By Sherrie Li
By Falling James
By Amanda Lewis
By Amy Nicholson
By Amy Nicholson
By Jennifer Swann
By Scott Foundas
By Sherrie Li
I hope there’s no cosmic three-strikes rule in prime-time television, because then the hopes of funny Andy Richter having his own hit series would have to fall on NBC’s new midseason comedy Andy Barker P.I., in which Richter plays a tax accountant who dabbles in noirish detective work. Don’t get me wrong, I like the new show: its workmanlike verve, its professionalism. But its joys are simple, the kind of laughs that don’t feel new so much as pleasantly old-fashioned — think the warm familiarity of Get Smart or a Donald E. Westlake novel — as if it had already made friends in syndication or TV Land. It’s the sitcom version of a tasty, reliable snack rather than the meatier instant-classic laughs of 30 Rock, whose time slot Barker will temporarily fill. (And why do we have to have one without the other, NBC?)
Since Richter left his sidekick post on Late Night With Conan O’Brien, the reedy-voiced, corn-fed cherub has seen two prime-time projects hit the dust. His first solo go, Andy Richter Controls the Universe, was a memorably nutty workplace sitcom that — as if to prove comedy timing is a larger scheduling issue too — would probably have fared better in NBC’s current culty-sitcom lineup than it did as a lone bastion of inventive quirk on Fox. About Quintuplets, his next Fox sitcom, the less said the better. (Whatever you’re imagining that show was, it was.)
Now Richter is back with O’Brien, in a sense, since his former boss is the co-creator/executive producer of Andy Barker P.I. And even though O’Brien hasn’t shown up yet in the episodes I’ve watched — you have to assume that a cameo will come at some point — there’s a sense of affirmation that this was always a good team-up. On Late Night, Richter forever seemed like a happy mental patient who was moonlighting as a sidekick, so it makes sense that the goofy charm in this new effort lies in Barker shifting gears between the worlds of number-crunching drudgery and hot, smoky criminality, but forever retaining his golly-jeepers approach to life’s seedy underbelly. When sinister-looking thugs make a late-night visit to our hero’s office and throw an envelope of photos at him, Richter flips through a few, widens those delightfully naive eyes and blurts out, “Hey, these are dirty!”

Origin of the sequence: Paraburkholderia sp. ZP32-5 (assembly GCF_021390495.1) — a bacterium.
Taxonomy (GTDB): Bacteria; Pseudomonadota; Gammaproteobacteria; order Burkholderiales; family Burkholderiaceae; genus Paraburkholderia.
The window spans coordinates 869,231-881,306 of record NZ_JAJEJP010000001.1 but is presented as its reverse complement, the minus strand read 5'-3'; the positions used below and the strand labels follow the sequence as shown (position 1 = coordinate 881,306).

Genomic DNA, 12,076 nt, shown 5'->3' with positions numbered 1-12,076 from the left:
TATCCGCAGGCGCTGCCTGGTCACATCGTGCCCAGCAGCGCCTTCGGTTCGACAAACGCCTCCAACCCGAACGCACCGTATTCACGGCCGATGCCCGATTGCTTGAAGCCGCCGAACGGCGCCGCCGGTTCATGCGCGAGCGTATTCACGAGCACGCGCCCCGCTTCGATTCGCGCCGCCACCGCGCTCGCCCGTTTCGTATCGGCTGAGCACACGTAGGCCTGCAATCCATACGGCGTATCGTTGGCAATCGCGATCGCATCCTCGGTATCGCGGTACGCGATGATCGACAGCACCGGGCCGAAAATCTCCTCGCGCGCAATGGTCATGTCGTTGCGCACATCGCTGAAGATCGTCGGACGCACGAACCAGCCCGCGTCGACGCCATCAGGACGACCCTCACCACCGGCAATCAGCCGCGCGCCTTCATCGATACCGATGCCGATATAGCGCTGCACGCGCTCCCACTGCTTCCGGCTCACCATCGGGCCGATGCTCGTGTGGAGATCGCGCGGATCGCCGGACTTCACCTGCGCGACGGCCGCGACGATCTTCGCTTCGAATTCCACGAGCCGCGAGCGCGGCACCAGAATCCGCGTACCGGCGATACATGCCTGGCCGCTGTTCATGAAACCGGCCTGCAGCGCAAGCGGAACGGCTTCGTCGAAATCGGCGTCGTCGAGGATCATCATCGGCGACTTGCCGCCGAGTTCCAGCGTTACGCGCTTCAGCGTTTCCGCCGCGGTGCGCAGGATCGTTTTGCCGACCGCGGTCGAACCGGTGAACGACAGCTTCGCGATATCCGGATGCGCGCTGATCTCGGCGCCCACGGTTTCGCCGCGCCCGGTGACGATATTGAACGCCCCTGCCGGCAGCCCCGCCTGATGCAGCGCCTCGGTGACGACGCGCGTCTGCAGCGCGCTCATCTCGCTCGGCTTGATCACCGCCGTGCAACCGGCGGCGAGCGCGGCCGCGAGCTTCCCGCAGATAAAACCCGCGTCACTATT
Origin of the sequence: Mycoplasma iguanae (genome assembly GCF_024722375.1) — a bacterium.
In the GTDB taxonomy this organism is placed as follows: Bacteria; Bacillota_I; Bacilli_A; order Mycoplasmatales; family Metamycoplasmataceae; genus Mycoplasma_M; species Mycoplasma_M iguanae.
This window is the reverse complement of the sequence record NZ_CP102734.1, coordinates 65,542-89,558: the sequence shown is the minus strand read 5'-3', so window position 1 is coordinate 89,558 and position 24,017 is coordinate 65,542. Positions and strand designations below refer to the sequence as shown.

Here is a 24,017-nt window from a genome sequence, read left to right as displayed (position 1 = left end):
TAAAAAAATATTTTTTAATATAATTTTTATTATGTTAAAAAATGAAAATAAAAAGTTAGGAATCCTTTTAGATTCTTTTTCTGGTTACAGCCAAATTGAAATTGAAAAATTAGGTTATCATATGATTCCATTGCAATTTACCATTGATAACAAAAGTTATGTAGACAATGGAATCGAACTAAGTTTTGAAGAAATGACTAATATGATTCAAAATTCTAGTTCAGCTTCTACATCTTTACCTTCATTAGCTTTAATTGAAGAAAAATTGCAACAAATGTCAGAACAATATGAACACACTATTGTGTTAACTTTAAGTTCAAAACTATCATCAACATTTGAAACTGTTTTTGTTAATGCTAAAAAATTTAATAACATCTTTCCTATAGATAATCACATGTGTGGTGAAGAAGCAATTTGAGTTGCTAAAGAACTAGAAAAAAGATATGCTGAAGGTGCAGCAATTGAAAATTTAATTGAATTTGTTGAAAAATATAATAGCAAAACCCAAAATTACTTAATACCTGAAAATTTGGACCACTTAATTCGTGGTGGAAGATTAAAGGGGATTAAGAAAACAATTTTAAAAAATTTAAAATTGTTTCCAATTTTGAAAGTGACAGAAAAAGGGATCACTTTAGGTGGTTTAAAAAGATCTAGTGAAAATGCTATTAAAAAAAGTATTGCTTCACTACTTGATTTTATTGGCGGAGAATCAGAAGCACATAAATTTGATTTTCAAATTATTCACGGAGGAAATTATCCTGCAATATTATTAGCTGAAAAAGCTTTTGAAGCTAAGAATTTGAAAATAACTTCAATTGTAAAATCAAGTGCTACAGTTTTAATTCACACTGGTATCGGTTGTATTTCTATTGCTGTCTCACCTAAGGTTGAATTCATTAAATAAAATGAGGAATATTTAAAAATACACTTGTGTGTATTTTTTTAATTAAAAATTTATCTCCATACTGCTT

Now, of course, it’s Richter who gets a sidekick. A few, in fact. One is the cine-geek (Tony Hale from Arrested Development) who works at the video store underneath Barker’s CPA office; another is the Afghan restaurateur (Marshall Manesh) a few doorbells over from him. Then there’s the crusty shamus (a hilarious Harve Presnell) who used to operate from Barker’s address, and who is less of a mentor than a batty old generator of dime-novel lingo and loose-cannon theatrics that has to be reined in. But ultimately the name on the door is Barker’s — by which I mean Richter’s — and it’s he who will have to crack the case of network success. I hope he succeeds, because there’s a fairly sturdy comic premise in a soft-boiled bean counter navigating a hard-boiled universe. But it also seems to reflect the problems a modest comedy faces in this danger-filled time for sitcoms.
ABC’s new drama series October Road is so checklist-full of dumb plot points, missing pieces and unanswered questions it could be a “What’s Wrong With This Picture?” exercise from a puzzle magazine. It almost seems to thrive on triteness and lack of cohesion. Since its main story’s battery power is an author’s writer’s block, I could be generous and say that it’s all intended, a Charlie Kaufman–esque goof in which everything is a manifestation of the chaotic mind. But Christmas was a few months ago.
The idea for the show is a good one, actually. Nick (Bryan Greenberg) leaves small-town life behind — buddies, girlfriend, everything — for New York, where he writes a best-selling roman Ã clef that unflatteringly depicts his former intimates. Stuck on inspiration for his next book, he accepts a one-day teaching gig at his hometown college and decides to make a go of repairing the burned bridges. As a blueprint, it holds promise, especially the notion of someone exploring feelings of being a turncoat, a fraud.
Everything feels off, though. For starters, we know what Nick is running back to, but what is he now running from? His years in the city is a back story with no story, no acknowledgment of the chums he is now abandoning as he sets off on his adventure in search of old chums. Is he just a shitty friend?
Then there’s the fact that fictional Knights Ridge, Massachusetts, with its fall colors, big houses, quaint shops and liberal arts college nearby, hardly looks like a backwater worth fleeing from in the first place — unlike, say, the pointedly overcast remoteness essential to the big-dreams drama of Friday Night Lights. And there’s the unfortunate Sorkin-esque tinge to the dialogue too. In the minds of creators Josh Applebaum, Andre Nemec and Scott Rosenberg, if someone wants a moment of a character’s time, why say “Sure” when there are lines like “Not if the upshot is catastrophic injury” to show off?
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